"Volcanoes always put their hand up."

Most of the public considered Rangitoto the most prominent volcano because it was "in peoples' face" but it was monitored on an equal footing to all the other volcanos in the field. - NZ Herald.

FIRE IN THE SKY: Bright Meteor Seen Across U.S. Midwest, Widely Seen Across Much Of Indiana - American Meteor Society Receives OVER 700 REPORTS!

September 28, 2013 - SPACE - A meteor streaked through the pre-dawn sky across parts of the Midwest early Thursday morning and was fairly widely seen across much of Indiana.

American Meteor Society.

The American Meteor Society had received more than 700 reports of the meteor, at the time of this report, which appeared shortly after 7 a.m.

Many of those reports came from Indiana.

"There was definitely a bright streak behind it, but I think I saw a small flame trail," read one report on the AMS site from someone in Indianapolis.

"This is the first time I have seen such a phenomenon so close and dramatic," read another report from Pendleton. "I thought at first that as it slowed, it would impact the ground, but it burned out above the ground."

Another observer from Indiana said he also heard a sound.

The Indy Channel.

"I am a licensed pilot. At first, when I heard the sound, I looked for a plane and then saw the fireball in the sky," read the report. "A very impressive way to start your morning!"

Reports also came in to RTV6.

"Myself and 6 kids got quite a show at the bus stop this morning!" Kelly Huff said on RTV6's Facebook page. "It was intense!" - The Indy Channel.

GEOLOGICAL UPHEAVAL: Tracking Developments At The Giant Louisiana Sinkhole - Ground Gives Way, And A Louisiana Town Struggles To Find Its Footing!

September 28, 2013 - UNITED STATES - It was nearly 16 months ago that Dennis P. Landry and his wife, Pat, on a leisurely cruise in their Starcraft pontoon boat, first noticed a froth of bubbles issuing from the depths of Bayou Corne, an idyllic, cypress-draped stream that meanders through swampy southern Louisiana. They figured it was a leaky gas pipeline. So did everyone else.

The Bayou Corne sinkhole as seen from above. It opened up early in the morning on Aug. 3, 2012:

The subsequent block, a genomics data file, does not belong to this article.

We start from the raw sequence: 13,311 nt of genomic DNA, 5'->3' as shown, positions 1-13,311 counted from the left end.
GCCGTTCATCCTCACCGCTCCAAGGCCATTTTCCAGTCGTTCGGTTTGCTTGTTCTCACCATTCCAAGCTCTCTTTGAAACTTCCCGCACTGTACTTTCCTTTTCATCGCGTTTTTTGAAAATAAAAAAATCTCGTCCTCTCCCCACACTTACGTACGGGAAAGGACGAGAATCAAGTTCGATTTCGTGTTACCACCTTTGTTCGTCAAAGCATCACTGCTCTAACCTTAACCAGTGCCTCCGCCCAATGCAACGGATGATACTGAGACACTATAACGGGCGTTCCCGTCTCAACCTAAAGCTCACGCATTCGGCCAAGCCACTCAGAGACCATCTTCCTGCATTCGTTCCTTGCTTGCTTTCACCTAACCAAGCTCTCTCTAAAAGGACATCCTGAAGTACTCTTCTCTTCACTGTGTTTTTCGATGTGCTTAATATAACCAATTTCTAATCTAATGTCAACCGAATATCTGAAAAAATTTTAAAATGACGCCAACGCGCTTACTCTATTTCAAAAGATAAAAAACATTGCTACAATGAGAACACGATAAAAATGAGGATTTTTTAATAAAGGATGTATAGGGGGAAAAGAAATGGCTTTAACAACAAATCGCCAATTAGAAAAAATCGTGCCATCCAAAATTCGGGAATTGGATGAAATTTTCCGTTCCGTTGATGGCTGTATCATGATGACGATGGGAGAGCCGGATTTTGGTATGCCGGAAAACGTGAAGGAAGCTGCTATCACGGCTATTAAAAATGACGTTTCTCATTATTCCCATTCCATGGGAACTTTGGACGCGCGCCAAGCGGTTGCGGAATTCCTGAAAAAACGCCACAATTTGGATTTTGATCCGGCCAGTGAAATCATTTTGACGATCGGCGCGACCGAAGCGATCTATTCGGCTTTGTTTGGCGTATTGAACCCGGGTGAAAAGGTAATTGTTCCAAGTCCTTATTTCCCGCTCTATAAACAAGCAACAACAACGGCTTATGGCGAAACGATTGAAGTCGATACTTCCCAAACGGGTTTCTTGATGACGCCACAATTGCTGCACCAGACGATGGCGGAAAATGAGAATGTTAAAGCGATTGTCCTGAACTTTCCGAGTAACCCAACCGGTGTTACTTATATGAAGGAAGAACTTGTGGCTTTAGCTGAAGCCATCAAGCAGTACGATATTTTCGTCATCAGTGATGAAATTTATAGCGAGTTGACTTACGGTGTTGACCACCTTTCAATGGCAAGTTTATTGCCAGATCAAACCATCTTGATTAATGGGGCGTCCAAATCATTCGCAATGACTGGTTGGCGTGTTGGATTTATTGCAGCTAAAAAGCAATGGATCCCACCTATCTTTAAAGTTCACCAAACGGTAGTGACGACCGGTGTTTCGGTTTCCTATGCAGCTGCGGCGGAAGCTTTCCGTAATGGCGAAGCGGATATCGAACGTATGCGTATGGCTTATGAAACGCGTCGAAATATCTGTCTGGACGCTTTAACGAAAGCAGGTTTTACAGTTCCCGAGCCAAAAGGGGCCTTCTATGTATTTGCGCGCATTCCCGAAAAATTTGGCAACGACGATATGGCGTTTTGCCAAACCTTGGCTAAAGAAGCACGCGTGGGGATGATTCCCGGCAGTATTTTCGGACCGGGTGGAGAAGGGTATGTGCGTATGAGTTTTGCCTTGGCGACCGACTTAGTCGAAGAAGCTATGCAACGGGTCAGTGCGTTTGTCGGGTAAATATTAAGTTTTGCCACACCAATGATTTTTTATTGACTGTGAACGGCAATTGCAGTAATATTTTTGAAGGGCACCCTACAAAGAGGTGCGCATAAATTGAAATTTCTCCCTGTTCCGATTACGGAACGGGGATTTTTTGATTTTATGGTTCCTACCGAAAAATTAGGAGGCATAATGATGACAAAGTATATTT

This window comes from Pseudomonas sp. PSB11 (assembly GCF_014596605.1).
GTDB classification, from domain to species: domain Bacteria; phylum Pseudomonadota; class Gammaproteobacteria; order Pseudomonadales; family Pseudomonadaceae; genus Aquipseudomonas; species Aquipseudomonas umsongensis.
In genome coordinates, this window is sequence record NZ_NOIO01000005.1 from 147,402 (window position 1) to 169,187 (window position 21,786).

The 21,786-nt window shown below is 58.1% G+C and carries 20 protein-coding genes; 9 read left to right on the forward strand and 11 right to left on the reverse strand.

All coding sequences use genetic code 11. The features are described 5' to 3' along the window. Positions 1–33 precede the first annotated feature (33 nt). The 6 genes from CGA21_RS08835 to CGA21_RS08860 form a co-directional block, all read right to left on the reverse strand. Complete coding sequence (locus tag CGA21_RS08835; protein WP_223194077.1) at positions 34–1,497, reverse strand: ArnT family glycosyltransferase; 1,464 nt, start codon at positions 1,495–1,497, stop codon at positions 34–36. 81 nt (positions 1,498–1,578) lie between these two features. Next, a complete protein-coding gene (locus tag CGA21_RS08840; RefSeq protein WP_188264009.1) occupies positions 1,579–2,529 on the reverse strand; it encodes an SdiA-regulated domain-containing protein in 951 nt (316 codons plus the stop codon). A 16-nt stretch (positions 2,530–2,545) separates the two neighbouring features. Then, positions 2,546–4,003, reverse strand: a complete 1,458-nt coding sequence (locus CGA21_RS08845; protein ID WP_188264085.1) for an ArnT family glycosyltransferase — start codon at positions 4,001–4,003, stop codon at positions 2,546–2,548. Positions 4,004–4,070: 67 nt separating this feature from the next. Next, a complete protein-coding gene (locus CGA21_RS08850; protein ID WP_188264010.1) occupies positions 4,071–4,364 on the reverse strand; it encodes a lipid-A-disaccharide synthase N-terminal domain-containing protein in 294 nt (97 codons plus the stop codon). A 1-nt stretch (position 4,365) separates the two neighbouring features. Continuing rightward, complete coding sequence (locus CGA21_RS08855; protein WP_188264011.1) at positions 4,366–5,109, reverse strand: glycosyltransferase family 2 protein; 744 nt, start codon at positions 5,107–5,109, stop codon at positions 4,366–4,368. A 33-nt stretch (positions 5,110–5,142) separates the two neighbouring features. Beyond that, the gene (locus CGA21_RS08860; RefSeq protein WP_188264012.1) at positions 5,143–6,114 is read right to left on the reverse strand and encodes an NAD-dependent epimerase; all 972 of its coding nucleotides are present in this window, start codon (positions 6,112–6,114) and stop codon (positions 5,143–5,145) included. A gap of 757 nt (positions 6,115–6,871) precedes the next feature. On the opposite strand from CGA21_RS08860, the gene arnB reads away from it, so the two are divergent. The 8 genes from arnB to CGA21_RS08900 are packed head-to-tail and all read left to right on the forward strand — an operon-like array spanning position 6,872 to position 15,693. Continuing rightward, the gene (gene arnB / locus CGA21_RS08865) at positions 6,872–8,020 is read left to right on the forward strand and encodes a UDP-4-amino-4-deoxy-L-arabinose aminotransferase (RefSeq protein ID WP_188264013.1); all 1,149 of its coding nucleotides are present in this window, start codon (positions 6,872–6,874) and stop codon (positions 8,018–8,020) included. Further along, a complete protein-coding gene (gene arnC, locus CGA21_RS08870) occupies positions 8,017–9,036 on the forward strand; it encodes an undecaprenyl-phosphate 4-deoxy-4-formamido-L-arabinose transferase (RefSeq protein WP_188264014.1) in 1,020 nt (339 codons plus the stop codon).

325 feet across and hundreds of feet deep, swallowing 100-foot trees, guzzling water from adjacent
swamps and belching methane from beneath the surface.  Credit: Courtesy of
Jeffrey Dubinsky/Louisiana Environmental Action Network

 Just over two months later, in the predawn blackness of Aug. 3, 2012, the earth opened up — a voracious maw 325 feet across and hundreds of feet deep, swallowing 100-foot trees, guzzling water from adjacent swamps and belching methane from a thousand feet or more beneath the surface.

“I think I caught a glimpse of hell in it,” Mr. Landry said.

Since then, almost nothing here has been the same.

More than a year after it appeared, the Bayou Corne sinkhole is about 25 acres and still growing, almost as big as 20 football fields, lazily biting off chunks of forest and creeping hungrily toward an earthen berm built to contain its oily waters. It has its own Facebook page and its own groupies, conspiracy theorists who insist the pit is somehow linked to the Gulf of Mexico 50 miles south and the earthquake-prone New Madrid fault 450 miles north. It has confounded geologists who have struggled to explain this scar in the earth.

 And it has split this unincorporated hamlet of about 300 people into two camps: the hopeful, like Mr. Landry, who believe that things will eventually settle down, and the despairing, who have mostly fled or plan to, and blame their misery on state and corporate officials.

“Everything they’re doing, they were forced to do,” Mike Schaff, one of those who is leaving, said of the officials. “They’ve taken no initiative. I wanted to stay here. But the community is basically destroyed.”

Drawls Mr. Landry: “I used to have a sign in my yard: ‘This too shall pass.’ This, too, shall pass. We’re not there yet. But I’m a very patient man.”

WATCH: A video shot by John Boudreaux shows the destructive power of a giant sinkhole in Bayou Corne, La.

The sinkhole is worrisome enough. But for now, the principal villains are the bubbles: flammable methane gas, surfacing not just in the bayou, but in the swamp and in front and backyards across the area.

A few words of fantastical explanation: Much of Louisiana sits atop an ancient ocean whose salty remains, extruded upward by the merciless pressure of countless tons of rock, have formed at least 127 colossal underground pillars. Seven hundred feet beneath Bayou Corne, the Napoleonville salt dome stretches three miles long and a mile wide — and plunges perhaps 30,000 feet to the old ocean floor.

A bevy of companies has long regarded the dome as more or less a gigantic piece of Tupperware, a handy place to store propane, butane and natural gas, and to make salt water for the area’s many chemical factories. Over the years, they have repeatedly punched into the dome, hollowing out 53 enormous caverns.

In 1982, on the dome’s western edge, Texas Brine Company sank a well to begin work on a big cavern: 150 to 300 feet wide and four-tenths of a mile deep, it bottomed out more than a mile underground. Until it capped the well to the cavern in 2011, the company pumped in fresh water, sucked out salt water and shipped it to the cavern’s owner, the Occidental Chemical Corporation.

The collapse last year of a side of a
cavern more than a mile underground
led to a large sinkhole in Bayou Corne, La.